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Stress, Burnout and Chronic Disease Series: Part 1

The impact of Perceived Stress on Burnout and Chronic Disease


Stress is a part of life, but how does chronic stress lead to a myriad of health issues? One of the main players in the stress response is the HPA (hypothalamic-pituitary-adrenal) axis, which regulates cortisol production. Chronic stress can cause dysregulation of this HPA axis, which can be a big contributor to chronic disease. In this blog series, we'll explore the connection between stress, the HPA axis, and chronic disease, and provide tips for managing stress and supporting the HPA axis for better health.


Perceived stress: What is a stressor? The stress response is designed to assess threats, combining the information we get from our senses (what we see, hear, smell, feel, taste) with the memories of stressful events in order to make a decision as to how to respond to such threats. This is commonly referred to as the “Fight, flight, or freeze” response. It can be very useful in preparing our bodies to deal with real dangers to avoid injury, or help us cope with injuries. Unfortunately, the body cannot easily distinguish what is a real threat and those that are perceived threats. So that assignment, the deadline, the big event that is coming up, relationship or financial issues, or traumas – these may not be physically a danger to you, but your body will pump out cortisol (a stress hormone) to deal with that stress. Perceived stressors typically increase HPA axis activation, but with burnout due to chronic stress, you can actually get an adaptive down-regulation of the HPA axis.

Neurotransmitters and mood: When a stress is perceived, it has to be translated into neurochemical signals before it can activate the HPA axis. These signaling neurotransmitters – such as glutamate, GABA, serotonin, norepinephrine, dopamine, etc. are also involved in mood and other functions in the brain. So when we have a stressful event, these signaling neurotransmitters play an important role in how sensitive we are to that stress. That is why a lot of HPA dysfunction caused by stress overlaps with conditions such as anxiety and depression.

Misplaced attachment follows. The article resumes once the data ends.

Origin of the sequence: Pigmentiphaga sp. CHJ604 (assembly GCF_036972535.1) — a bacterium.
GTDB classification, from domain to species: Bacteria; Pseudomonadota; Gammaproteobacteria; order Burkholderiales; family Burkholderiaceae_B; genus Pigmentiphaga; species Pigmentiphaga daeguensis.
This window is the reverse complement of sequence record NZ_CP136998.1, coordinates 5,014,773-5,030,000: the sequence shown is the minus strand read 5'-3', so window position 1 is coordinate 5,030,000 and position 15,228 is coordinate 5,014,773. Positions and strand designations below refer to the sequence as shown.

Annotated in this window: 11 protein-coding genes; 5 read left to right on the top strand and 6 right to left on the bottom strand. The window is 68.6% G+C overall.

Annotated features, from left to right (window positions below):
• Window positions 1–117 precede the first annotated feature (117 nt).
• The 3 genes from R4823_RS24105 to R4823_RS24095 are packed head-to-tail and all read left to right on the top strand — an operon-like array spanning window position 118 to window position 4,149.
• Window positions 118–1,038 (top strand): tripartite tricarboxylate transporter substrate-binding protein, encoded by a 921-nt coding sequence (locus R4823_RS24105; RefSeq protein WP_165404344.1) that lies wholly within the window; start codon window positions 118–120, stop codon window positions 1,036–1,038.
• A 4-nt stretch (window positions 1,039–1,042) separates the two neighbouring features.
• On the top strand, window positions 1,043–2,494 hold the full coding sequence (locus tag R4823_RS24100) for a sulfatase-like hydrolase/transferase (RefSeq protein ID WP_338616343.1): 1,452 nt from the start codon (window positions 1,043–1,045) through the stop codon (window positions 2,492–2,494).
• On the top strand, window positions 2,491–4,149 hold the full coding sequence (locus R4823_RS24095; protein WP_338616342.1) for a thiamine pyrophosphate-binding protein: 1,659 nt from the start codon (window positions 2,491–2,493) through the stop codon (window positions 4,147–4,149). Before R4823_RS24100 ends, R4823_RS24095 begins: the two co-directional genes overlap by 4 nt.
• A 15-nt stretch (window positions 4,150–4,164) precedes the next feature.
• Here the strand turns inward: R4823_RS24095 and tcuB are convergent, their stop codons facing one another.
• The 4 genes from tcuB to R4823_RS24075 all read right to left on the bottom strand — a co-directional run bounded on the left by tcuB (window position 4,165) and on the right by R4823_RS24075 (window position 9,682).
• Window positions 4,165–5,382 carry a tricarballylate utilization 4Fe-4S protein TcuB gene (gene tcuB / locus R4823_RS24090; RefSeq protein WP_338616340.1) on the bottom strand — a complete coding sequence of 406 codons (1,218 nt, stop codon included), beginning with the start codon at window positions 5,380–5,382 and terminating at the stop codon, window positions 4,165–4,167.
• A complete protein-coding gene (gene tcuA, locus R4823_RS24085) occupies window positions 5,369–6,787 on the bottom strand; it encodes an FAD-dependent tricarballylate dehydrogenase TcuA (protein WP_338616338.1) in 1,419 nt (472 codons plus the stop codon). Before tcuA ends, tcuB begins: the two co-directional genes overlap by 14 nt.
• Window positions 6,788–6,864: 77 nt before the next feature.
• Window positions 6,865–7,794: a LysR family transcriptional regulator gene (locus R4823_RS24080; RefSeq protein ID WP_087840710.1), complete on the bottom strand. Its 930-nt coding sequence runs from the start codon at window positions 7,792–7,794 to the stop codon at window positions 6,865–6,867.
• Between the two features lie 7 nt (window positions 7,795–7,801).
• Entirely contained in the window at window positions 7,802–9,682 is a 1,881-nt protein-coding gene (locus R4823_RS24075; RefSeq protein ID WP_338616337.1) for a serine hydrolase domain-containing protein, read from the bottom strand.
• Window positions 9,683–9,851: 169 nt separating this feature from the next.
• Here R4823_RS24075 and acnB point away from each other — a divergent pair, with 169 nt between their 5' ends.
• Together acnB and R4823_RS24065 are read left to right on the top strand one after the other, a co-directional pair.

1) Your outlook on stress: Taking control of your stress (not feeling like everything is out of your control) can reduce your perception or feeling of stress. Thinking of your stress response as tool that helps you overcome these tasks can help. Working with a clinician to help re-frame your perception of stress, and problem-solving ways to reduce stress from work, finances, and relationships, can help reduce the effects felt by the body afterward.

2) Glutamate: Glutamate or L-Glutamic acid is an excitatory neurotransmitter that activates receptors in the brain. Abnormal function of the glutamate system can lead to several disorders such as depression or bi-polar disorder, anxiety, Alzhemier’s disease and many more. Studies show that chronic stress can affect the transmission of glutamate in the brain, and Omega-3 fatty acids can help protect this damage and prevent stress-related disorders such as depression or anxiety.

3) GABA: GABA is an inhibitory neurotransmitter and counteracts the activities of glutamate. It helps inhibit the HPA axis function. Lower levels of GABA means we cannot properly down-regulate the HPA axis. GABA is commonly supplemented in people for its anti-anxiety effects. You can find get some natural sources of GABA in foods such as kefir, kimchi, sauerkraut, and tempeh.

4) 5-HTP: 5-hydroxytryptophan (5-HTP) is a precursor to serotonin, which is often used in the treatment of depression. Serotonin is involved in the regulation of emotion, aggression, mood, and sensitivity to stress and pain, and is also converted into melatonin (the sleep-regulating hormone). 5-HTP can be inhibited by high stress levels, vitamin deficiencies and insulin resistance.

All of us deal with stress, but understanding how our perception of stress can affect the HPA-axis, as well as how different neurotransmitters can affect this system, is important step in treating and preventing burn-out and the chronic diseases that come about due to stress.

Need more help? Book an initial consultation with Dr. Min.


Dr. Daniel Min, ND

I believe in an integrative, evidence-based approach to get to the root of my patients’ health concerns. As a second generation Korean-Canadian, I’ve seen the effectiveness of both eastern and western medicines first-hand, and how the body has an amazing capacity to heal itself from a cellular level if given the right environment to thrive. By utilizing tools gained from my training in sports injuries, nutrition, lifestyle counselling, supplementation, and botanical medicine, my goal is to provide a truly integrative and individualized treatment plan to help empower you towards optimal physical, mental, and emotional health.


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